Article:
New Haven recognizes tenants’ right to unionize and collectively bargain
Years in the making and championed by activists, Mayor Justin Elicker signed an ordinance that formally recognizes tenants’ right to unionize and organize around grievances on Tuesday.
Yale Daily News
Mayor Justin Elicker stood alongside a mix of city officials, alders and tenants’ rights activists on Tuesday, signing an ordinance recognizing tenants’ right to unionize and supporting their power to collectively bargain with the support of city government.
The ordinance will take effect in the midst of an affordable housing crisis and tenants contending with “bad-acting mega-landlords,” as written in a city press release. Currently, waitlists for Section 8 vouchers and public housing number tens of thousands, and tenants in affordable housing and apartment complexes have raised the alarm over poor living conditions. Elicker, who has long advocated for the ordinance, initially submitted it to the Board of Alders for review in June, and it has since passed the chamber unanimously.
The brief text clearly defines and approves a tenants’ union, lists the responsibilities of the existing Fair Rent Commission — the body in charge of determining if landlords are charging excessive rents, gives tenants a role in the Commission’s investigations and provides guidelines for assessing their complaints.
“Tenants, individually, have power, but as a group they have way more power,” Elicker said during a June 9 press conference. “Facilitating that group, communicating with each other and having some sort of legal definition and legal authority can dramatically improve not only the situation for those tenants, but for other multi-unit properties across the city.”
In the ordinance, tenants’ unions are defined as “an organization whose membership is comprised of the tenants living in a housing accommodation … and that has been created by agreement of a majority of the tenants listen as lessees within the housing accommodation.” Tenants have long organized unions in New Haven, but Tuesday’s ordinance formally recognizes them.
According to a city press release, the ordinance is “believed to be” the first of its kind in the state of Connecticut, as state law neglects to define or elaborate upon tenants’ unions and their rights. Nonetheless, discussions over tenants’ unions have picked up steam throughout the state. The tenant organization Connecticut Tenants Union, or CTTU, has used social media to share stories of tenants organizing in cities like Bloomfield and nearby Hamden. The Central Connecticut chapter of the Democratic Socialists of America, or DSA, who have long advocated for housing justice in cities like New Haven, applauded today’s event as a sign of progress in a tweet. CTTU organizers joined Elicker and other activists at City Hall for the ordinance signing.
Since the start of the pandemic, city rents have skyrocketed. As of April 2022, rents have seen a year-over-year rise of 23 percent, and vacancies have grown more slim at 2.5 percent. Unionized tenants, under the new ordinance, can become involved in the Fair Rent Commission’s determinations on whether landlords should lower rents for any tenant reporting excessive charges. The ordinance additionally lists criteria the Commission must consider as they deliberate, which includes the quality of sanitation and utilities, whether repairs are adequate, health and safety compliances, landlord expenses and tenant incomes.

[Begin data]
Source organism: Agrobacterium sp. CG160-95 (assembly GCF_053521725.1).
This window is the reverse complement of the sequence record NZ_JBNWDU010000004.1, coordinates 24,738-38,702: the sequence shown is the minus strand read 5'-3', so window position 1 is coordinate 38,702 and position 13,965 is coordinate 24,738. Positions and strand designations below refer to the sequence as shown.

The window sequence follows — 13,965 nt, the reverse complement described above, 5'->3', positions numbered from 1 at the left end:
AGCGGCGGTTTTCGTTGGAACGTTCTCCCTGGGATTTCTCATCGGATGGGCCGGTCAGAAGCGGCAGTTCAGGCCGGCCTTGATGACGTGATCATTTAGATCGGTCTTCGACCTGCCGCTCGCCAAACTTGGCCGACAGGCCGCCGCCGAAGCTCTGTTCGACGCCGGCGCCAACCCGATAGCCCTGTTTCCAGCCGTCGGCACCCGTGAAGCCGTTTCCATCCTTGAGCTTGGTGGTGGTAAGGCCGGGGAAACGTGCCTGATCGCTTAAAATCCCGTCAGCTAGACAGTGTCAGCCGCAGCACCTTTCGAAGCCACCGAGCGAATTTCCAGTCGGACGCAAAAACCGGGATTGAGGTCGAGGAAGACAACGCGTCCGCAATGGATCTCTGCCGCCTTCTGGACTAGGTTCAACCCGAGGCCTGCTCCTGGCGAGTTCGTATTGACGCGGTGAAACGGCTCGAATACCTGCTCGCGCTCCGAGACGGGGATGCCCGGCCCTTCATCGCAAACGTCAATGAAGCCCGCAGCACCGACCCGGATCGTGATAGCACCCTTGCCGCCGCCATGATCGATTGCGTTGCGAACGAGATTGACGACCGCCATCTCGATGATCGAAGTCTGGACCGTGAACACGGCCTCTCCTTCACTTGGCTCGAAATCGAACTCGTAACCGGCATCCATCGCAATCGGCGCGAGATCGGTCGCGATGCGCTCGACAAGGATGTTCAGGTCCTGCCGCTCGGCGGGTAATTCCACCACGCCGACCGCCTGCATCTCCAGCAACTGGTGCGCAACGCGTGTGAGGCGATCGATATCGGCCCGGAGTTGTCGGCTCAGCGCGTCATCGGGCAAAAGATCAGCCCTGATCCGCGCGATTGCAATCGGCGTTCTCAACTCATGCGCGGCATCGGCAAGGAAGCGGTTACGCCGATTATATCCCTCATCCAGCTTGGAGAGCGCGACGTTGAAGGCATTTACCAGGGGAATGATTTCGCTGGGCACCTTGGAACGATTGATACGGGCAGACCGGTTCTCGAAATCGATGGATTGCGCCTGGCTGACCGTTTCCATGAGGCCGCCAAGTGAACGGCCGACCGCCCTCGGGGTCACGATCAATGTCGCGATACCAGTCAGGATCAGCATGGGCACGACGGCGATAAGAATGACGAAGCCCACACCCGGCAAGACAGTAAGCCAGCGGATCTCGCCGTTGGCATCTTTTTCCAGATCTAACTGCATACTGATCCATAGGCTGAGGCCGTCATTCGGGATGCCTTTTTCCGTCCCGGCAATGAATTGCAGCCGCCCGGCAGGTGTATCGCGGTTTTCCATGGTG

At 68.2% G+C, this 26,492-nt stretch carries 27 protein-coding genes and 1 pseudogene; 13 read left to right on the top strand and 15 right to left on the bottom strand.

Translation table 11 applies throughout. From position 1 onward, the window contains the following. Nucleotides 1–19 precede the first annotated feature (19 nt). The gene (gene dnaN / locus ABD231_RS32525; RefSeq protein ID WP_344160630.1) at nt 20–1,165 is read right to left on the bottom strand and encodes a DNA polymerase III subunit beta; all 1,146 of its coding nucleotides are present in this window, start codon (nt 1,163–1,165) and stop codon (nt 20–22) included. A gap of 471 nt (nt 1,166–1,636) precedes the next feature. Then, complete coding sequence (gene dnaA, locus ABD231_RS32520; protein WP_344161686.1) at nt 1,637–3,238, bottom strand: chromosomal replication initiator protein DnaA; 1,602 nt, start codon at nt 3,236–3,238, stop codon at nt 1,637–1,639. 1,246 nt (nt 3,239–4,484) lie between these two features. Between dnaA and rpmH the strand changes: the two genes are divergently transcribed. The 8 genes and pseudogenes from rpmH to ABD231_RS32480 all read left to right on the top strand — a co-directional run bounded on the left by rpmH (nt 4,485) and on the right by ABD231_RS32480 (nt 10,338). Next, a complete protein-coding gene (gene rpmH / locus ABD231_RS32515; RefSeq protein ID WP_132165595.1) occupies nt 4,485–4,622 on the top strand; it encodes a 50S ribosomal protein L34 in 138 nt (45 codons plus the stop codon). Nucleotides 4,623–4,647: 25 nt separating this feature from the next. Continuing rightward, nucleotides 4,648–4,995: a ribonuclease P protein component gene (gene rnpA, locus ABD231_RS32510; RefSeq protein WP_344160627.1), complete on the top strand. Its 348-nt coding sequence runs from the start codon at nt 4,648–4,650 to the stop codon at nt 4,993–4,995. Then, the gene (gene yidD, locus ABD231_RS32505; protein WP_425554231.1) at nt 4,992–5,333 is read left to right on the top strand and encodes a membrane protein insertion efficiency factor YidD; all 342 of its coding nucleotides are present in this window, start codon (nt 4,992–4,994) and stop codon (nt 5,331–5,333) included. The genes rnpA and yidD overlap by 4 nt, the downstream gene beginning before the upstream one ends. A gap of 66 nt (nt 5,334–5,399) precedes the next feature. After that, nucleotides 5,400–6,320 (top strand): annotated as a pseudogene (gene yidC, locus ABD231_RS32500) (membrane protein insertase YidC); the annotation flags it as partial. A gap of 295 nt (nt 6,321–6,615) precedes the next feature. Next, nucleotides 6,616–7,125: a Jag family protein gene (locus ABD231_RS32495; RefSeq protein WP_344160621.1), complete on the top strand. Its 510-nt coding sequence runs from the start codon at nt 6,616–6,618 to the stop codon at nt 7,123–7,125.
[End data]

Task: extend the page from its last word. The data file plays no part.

Tenant unions have sprung up across the city over the past few years, representing different properties. One union, representing the Quinnipiac Gardens apartment complex, protested mismanagement and poor conditions outside of the property and City Hall last year.
Standing beside Elicker in June, Quinnipiac Gardens union representative Jackie Swell-Freelove, who has lived in the complex for 18 years, described that the union was formed because of “broken promises” amid these conditions.
“I just think it’s sad that people have to live in bad conditions, but yet they want the rent,” Swell-Freelove said. “If you don’t pay the rent, the first thing they say is — they send a letter out, ‘We’re gonna evict you.’ For what? You didn’t come in here and do no work in none of the apartments.”
Fair Rent Commission Executive Director Wildaliz Bermudez, at the June 9 conference, described that the Commission will also host a public forum for tenants, unions and landlords to “discuss the general conditions and to help create a record.” Landlords will, according to Bermudez, have due process as complaints are processed.
In addition to Pike, other landlords and housing management companies faced increasing accusations of health and safety violations, among other grievances.
“One of the most common complaints I hear around the city is around housing issues and landlords that don’t take care of their properties,” Elicker said at the June 9 event. “Frankly, there’s a number of very, very large landowners, property owners that are frequent flyers when it comes to violations in the city.”
On Oct. 18, the Fair Rent Commission will ultimately review the ordinance’s proposals and regulations.